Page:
Among other initiatives that engage indigenous gardens, the team has replanted the late Mi’kmaq artist Mike MacDonald’s Medicine and Butterfly Garden at the Woodland Cultural Centre and newly planted this same garden at the Kitchener Waterloo Art Gallery. Multi-event community engaged art projects would activate and animate the various garden sites on the grounds of art centres and galleries across Canada. Similar in-situ events will be held at Mount Saint Vincent Art Gallery in Halifax, Nova Scotia, Walter Phillips Gallery at the Banff Art Centre, in Alberta, Canada and other locations. In fact, the replanting of Mike MacDonald's Medicine and Butterfly Garden at the Kitchener Waterloo Art Gallery (KWAG) and the Woodland Cultural Centre has received the award of best exhibition by the Ontario Association of Art Galleries 2020.  

In over a decade of pollinator research, Colla has produced some of the key studies on the statuses and threats to wild pollinators. She has recently been awarded a York Research Chair in Interdisciplinary Conservation Science recognizing her leadership  in the development of policy, community science programing and science communication which has significantly increased knowledge mobilization of relevant scientific research and influenced policy in a variety of jurisdictions including the USA, Canada, Ontario and Toronto. In collaboration with other colleagues at York, they initiated the creation of a Bee Ecology, Evolution & Conservation (BEEc), an interdisciplinary research centre that will advance research in the fields of bee ecology, evolution and conservation. (See Colla's tips on bee conservation in celebration of World Bee Day on May 20).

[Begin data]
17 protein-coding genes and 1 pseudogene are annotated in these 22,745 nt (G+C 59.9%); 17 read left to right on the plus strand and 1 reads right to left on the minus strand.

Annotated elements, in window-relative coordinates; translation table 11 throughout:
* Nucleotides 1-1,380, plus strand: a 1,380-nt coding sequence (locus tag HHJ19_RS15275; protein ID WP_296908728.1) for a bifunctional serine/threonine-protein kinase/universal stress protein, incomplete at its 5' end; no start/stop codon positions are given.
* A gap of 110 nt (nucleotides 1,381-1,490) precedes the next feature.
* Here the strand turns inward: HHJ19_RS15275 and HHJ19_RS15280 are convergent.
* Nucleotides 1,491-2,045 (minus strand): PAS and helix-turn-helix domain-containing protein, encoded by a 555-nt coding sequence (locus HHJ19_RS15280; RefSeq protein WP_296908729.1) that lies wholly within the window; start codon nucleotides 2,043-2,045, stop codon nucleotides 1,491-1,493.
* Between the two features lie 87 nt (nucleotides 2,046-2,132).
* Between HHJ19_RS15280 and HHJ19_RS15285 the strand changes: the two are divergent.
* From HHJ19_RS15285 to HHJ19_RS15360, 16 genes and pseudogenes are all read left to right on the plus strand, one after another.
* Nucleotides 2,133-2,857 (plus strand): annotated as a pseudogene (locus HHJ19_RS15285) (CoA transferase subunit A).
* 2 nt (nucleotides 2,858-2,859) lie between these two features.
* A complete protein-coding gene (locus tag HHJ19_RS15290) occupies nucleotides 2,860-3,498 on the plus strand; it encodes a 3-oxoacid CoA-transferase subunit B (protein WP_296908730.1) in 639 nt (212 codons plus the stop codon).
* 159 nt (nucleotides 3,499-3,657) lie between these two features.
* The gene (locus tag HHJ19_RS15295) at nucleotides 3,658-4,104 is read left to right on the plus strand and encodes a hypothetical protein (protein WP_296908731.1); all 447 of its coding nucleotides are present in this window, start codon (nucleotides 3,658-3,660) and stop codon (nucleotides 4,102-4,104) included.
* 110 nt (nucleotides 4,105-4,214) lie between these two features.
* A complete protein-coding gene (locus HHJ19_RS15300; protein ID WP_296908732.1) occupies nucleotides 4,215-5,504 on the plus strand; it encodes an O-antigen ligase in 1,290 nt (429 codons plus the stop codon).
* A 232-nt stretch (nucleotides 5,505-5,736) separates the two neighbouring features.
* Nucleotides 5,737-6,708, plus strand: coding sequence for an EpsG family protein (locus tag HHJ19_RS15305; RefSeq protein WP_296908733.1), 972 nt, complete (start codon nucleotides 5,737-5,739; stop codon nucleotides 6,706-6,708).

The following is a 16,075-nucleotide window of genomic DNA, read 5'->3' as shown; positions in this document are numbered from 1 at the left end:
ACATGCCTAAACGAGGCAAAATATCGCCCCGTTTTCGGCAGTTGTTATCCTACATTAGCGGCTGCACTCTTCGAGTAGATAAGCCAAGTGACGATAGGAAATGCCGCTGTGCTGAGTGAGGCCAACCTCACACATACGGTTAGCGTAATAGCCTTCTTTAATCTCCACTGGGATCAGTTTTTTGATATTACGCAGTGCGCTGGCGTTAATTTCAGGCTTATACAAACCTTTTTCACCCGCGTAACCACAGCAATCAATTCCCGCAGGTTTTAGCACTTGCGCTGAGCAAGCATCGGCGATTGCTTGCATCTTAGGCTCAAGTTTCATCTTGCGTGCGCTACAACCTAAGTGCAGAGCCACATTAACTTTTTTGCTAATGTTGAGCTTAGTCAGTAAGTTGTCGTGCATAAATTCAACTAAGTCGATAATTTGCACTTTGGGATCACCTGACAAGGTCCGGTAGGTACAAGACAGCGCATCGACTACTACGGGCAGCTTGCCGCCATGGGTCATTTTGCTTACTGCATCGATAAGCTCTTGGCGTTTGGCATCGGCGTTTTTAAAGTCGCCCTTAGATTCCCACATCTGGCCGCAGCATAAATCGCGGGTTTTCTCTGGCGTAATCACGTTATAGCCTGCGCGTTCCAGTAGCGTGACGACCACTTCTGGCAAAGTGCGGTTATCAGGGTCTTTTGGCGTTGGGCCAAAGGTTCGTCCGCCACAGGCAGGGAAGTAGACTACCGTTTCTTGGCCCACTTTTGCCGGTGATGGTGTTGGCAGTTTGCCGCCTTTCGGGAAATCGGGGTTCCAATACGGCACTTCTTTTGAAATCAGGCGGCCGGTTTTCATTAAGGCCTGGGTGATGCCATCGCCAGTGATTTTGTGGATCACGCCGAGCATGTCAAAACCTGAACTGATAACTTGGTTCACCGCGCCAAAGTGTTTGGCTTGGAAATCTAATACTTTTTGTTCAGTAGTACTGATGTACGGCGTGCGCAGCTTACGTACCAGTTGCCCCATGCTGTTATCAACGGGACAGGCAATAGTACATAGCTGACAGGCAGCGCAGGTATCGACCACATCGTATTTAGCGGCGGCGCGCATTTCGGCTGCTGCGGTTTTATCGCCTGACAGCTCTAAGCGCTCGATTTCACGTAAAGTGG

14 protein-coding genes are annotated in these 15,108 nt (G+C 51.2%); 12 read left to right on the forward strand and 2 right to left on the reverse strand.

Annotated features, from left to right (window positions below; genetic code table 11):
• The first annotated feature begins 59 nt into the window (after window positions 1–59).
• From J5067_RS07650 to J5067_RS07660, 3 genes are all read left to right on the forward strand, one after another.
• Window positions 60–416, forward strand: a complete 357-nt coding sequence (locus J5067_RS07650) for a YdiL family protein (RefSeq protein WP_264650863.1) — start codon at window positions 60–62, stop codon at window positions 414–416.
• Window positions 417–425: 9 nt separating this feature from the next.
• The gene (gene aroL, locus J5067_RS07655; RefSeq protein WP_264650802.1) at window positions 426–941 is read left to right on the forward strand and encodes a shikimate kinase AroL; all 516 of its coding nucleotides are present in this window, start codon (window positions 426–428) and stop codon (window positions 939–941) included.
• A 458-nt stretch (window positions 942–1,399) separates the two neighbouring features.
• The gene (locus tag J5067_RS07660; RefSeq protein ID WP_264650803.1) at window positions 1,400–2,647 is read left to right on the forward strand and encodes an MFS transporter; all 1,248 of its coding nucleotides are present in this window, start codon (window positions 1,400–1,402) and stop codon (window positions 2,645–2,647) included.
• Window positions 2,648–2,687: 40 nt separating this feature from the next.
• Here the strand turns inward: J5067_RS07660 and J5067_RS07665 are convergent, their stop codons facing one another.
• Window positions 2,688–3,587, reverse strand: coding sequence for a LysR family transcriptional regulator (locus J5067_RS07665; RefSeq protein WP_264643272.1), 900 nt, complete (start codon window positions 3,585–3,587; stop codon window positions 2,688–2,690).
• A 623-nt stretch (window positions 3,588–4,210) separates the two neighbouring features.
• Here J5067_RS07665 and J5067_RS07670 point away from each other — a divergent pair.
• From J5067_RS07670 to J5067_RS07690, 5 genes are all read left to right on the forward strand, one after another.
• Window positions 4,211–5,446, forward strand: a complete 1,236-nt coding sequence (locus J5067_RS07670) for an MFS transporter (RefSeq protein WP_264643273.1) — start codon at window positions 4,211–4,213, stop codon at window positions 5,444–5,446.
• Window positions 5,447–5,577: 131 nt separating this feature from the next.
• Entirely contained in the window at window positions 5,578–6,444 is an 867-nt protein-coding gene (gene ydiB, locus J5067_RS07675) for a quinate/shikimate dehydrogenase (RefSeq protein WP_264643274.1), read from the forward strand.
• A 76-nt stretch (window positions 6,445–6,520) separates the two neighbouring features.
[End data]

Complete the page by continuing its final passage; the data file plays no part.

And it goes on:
Colla’s research program continues to investigate issues to solve real-world conservation challenges from a variety of angles. Her research projects have generously been funded by The Weston Family Foundation, the Province of Ontario, MITACS, Environment and Climate Change Canada, the Tri-Councils, and the Liber Ero Fellowship Program. Research partners include the Nature Conservancy of Canada, Friends of the Earth Canada, Wildlife Preservation Canada, Ontario Nature and The Xerces Society for Invertebrate Conservation.